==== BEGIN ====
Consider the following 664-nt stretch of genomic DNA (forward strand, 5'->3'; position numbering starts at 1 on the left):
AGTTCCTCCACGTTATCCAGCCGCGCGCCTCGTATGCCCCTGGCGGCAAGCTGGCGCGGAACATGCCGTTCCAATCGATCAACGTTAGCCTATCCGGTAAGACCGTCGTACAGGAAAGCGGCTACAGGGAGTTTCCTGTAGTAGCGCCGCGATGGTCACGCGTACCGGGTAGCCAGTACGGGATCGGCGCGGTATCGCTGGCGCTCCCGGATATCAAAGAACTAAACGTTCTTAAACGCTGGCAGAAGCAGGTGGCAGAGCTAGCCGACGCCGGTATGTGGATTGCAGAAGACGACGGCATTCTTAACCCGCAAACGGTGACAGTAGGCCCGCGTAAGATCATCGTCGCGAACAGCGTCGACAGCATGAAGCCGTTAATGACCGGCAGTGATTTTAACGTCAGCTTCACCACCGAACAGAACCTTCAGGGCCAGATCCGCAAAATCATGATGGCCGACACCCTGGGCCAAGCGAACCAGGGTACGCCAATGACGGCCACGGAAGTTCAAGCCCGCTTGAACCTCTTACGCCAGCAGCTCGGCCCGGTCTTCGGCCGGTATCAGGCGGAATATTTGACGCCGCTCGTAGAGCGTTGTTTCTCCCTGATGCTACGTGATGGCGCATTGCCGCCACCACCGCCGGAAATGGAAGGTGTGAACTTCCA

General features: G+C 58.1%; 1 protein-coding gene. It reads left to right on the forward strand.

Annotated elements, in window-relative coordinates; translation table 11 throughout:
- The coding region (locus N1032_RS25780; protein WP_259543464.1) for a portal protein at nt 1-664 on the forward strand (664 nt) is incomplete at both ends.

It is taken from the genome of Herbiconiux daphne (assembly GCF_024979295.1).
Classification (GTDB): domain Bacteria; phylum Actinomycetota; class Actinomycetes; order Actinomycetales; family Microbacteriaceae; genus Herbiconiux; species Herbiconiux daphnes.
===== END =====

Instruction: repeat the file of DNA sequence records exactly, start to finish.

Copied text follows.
Consider the following 664-nt stretch of genomic DNA (forward strand, 5'->3'; position numbering starts at 1 on the left):
AGTTCCTCCACGTTATCCAGCCGCGCGCCTCGTATGCCCCTGGCGGCAAGCTGGCGCGGAACATGCCGTTCCAATCGATCAACGTTAGCCTATCCGGTAAGACCGTCGTACAGGAAAGCGGCTACAGGGAGTTTCCTGTAGTAGCGCCGCGATGGTCACGCGTACCGGGTAGCCAGTACGGGATCGGCGCGGTATCGCTGGCGCTCCCGGATATCAAAGAACTAAACGTTCTTAAACGCTGGCAGAAGCAGGTGGCAGAGCTAGCCGACGCCGGTATGTGGATTGCAGAAGACGACGGCATTCTTAACCCGCAAACGGTGACAGTAGGCCCGCGTAAGATCATCGTCGCGAACAGCGTCGACAGCATGAAGCCGTTAATGACCGGCAGTGATTTTAACGTCAGCTTCACCACCGAACAGAACCTTCAGGGCCAGATCCGCAAAATCATGATGGCCGACACCCTGGGCCAAGCGAACCAGGGTACGCCAATGACGGCCACGGAAGTTCAAGCCCGCTTGAACCTCTTACGCCAGCAGCTCGGCCCGGTCTTCGGCCGGTATCAGGCGGAATATTTGACGCCGCTCGTAGAGCGTTGTTTCTCCCTGATGCTACGTGATGGCGCATTGCCGCCACCACCGCCGGAAATGGAAGGTGTGAACTTCCA

General features: G+C 58.1%; 1 protein-coding gene. It reads left to right on the forward strand.

Annotated elements, in window-relative coordinates; translation table 11 throughout:
- The coding region (locus N1032_RS25780; protein WP_259543464.1) for a portal protein at nt 1-664 on the forward strand (664 nt) is incomplete at both ends.

It is taken from the genome of Herbiconiux daphne (assembly GCF_024979295.1).
Classification (GTDB): domain Bacteria; phylum Actinomycetota; class Actinomycetes; order Actinomycetales; family Microbacteriaceae; genus Herbiconiux; species Herbiconiux daphnes.